The Coromandel’s gateway and main service hub, the historic former gold town of THAMES is packed into a narrow strip between the Firth of Thames and the Coromandel Range. It retains a refreshingly down-to-earth sense of community, and its range of accommodation, eateries, transport connections and generally lower prices make it a good starting point for forays further north.
Its gold legacy forms the basis of the town’s appeal and you can spend half a day visiting the several museums, though they’re all volunteer-run and, frustratingly, open at different times – summer weekends work out best.
Fans of Victorian architecture can spend a happy couple of hours wandering the streets aided by the maps in two free leaflets – Historic Grahamstown and Historic Shortland & Tararu.
Inland, the industrial heritage is all about kauri logging in the Kauaeranga Valley, a popular destination for hikers visiting the Coromandel Forest Park and easily accessible from town.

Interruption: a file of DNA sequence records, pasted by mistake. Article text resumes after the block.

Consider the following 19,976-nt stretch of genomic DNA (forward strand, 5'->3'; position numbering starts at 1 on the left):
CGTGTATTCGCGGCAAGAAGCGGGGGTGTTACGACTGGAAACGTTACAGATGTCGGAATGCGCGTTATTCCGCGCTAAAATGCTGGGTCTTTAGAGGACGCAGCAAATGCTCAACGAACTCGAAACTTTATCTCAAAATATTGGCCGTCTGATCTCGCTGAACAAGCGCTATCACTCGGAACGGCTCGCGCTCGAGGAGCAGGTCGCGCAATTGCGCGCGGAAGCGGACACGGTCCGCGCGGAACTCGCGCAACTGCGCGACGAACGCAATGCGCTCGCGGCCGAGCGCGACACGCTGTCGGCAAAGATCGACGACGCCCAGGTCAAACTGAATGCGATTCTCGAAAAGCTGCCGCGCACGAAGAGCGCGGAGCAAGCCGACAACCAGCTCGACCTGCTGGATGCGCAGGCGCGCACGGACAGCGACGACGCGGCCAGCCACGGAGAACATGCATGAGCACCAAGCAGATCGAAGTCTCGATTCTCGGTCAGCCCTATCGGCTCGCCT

Thames initially evolved as two towns: Grahamstown to the north, and Shortland to the south. The first big discovery of gold-bearing quartz was made in a creek-bed in 1867, and by 1871 Grahamstown had become the largest town in New Zealand with a population of around 20,000 and over 120 pubs, only a handful of which remain today. Due to the reliance on machinery (rather than less costly gold-panning), gold mining tailed off during the 1880s and had mostly finished by 1913. Little of significance has happened since, leaving a well-preserved streetscape.